I can think of nothing more American than to peacefully stand up, or take a knee, for your rights anytime, anywhere, any place.

That’s how you politic.

P.S. In his campaign against Cruz, O’Rourke is relying solely on individual donors, no PAC money. If you’d like to help him out, you can donate to his campaign here.

10 wonder-filled years of Legal Nomads

posted by Jason Kottke   Aug 23, 2018

In 2008, corporate lawyer & city slicker Jodi Ettenberg quit her job to travel the world for a year…and then just never went back to her old job (or self). For 10 years, she traveled and ate her way through the world, documenting her adventures at Legal Nomads. For the 10-year anniversary of the site, Ettenberg has posted a retrospective highlighting some of her most memorable times.1

Writing in a true voice was important. Presenting a glimmering version of yourself that doesn’t feel real is an easy path to discontent. You can follow your passion all you want, but if you’re not expressing it authentically, in a way that is indisputably you, the gap will catch up with you. The space between who you are and who you express yourself to be exists in varying degrees. But if it’s too large, especially if your work involves sharing your thoughts creatively, the disparity can easily engulf you.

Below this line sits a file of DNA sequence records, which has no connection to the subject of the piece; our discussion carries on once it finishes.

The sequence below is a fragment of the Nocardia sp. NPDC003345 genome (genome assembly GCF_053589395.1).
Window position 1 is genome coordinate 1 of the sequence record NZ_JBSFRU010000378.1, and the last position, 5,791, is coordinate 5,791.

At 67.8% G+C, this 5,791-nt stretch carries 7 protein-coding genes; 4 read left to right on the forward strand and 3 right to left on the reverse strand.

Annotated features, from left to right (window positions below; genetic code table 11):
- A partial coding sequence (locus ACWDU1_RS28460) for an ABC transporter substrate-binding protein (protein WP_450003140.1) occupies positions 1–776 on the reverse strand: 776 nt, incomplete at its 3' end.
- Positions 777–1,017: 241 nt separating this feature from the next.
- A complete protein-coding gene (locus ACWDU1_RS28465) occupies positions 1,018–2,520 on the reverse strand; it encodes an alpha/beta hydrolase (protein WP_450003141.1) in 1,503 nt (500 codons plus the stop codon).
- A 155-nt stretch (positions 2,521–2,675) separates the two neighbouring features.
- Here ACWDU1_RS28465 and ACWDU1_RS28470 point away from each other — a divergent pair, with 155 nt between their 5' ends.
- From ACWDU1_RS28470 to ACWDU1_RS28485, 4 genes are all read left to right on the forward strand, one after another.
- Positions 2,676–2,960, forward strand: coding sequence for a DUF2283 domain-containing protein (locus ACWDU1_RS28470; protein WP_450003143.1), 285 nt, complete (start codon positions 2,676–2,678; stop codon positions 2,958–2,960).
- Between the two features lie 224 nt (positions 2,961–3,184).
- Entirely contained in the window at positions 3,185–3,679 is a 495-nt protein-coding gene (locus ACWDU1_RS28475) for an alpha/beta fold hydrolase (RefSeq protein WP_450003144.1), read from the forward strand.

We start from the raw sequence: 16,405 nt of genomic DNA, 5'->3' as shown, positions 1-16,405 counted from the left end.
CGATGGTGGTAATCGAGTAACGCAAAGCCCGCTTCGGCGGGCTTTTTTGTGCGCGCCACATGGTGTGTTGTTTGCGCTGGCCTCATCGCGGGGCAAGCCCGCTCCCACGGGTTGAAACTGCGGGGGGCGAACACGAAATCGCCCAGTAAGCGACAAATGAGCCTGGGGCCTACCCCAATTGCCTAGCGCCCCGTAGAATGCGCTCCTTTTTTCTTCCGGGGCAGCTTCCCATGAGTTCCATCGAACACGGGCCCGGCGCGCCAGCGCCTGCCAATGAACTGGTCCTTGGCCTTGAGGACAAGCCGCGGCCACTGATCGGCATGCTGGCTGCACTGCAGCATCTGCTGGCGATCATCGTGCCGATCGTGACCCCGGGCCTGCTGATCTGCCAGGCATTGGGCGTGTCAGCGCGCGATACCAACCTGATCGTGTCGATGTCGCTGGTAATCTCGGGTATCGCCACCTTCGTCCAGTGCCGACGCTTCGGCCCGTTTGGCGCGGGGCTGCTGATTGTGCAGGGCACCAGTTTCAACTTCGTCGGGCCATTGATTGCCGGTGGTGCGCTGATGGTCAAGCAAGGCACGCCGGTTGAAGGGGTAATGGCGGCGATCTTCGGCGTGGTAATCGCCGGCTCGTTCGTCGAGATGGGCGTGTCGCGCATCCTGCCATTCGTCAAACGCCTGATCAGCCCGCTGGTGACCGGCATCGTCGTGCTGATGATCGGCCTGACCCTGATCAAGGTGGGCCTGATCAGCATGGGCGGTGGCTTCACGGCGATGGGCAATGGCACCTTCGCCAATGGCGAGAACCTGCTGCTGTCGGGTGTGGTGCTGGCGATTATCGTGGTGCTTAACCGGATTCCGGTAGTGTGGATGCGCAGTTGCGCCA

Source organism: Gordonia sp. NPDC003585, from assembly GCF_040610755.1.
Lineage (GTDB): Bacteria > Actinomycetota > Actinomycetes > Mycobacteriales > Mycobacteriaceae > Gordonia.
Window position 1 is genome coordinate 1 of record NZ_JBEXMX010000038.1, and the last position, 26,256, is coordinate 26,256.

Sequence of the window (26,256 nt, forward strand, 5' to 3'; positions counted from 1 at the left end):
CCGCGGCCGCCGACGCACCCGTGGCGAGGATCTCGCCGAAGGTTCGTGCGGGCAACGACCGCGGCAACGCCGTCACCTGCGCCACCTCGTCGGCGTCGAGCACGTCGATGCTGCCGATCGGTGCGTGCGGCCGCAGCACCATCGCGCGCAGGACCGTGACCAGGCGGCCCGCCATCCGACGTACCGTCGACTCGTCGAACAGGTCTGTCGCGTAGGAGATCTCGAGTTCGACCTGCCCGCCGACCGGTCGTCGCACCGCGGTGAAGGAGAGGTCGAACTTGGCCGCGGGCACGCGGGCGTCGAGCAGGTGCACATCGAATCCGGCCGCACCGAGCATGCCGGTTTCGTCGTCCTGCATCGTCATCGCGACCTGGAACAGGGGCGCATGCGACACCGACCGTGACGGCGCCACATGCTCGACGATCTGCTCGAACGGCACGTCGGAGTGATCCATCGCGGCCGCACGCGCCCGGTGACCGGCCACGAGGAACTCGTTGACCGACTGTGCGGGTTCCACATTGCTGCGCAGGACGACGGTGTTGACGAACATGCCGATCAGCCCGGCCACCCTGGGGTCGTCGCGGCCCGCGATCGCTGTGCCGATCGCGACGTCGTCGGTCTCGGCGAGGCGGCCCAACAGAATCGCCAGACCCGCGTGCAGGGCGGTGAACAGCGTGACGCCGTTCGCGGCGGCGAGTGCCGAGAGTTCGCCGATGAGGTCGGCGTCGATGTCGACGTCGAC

As I’ve been lucky enough to travel a bit over the last couple of years, this post about The Overview Effect, Mindfulness, and Travel particularly caught my eye.

You cannot ignore the happenings in other places, or stick your head in the sand, because it’s too late — you’ve stepped away and looked at the planet in a different light. (Or, as I said to someone recently “once you’re a pickle you can’t go back to being a cucumber.”) While far less vivid or spectacular than a space trip, travel does tend to push people to think about the forest through the trees and to constantly pin current observations against past experiences. We all do this, naturally. But I think that the more you see, the more you have to compare ‘against’, which then permanently alters your views of the planet and of its people. The ultimate example of this, of course, is seeing it all from above, an orb glowing in the darkness of space.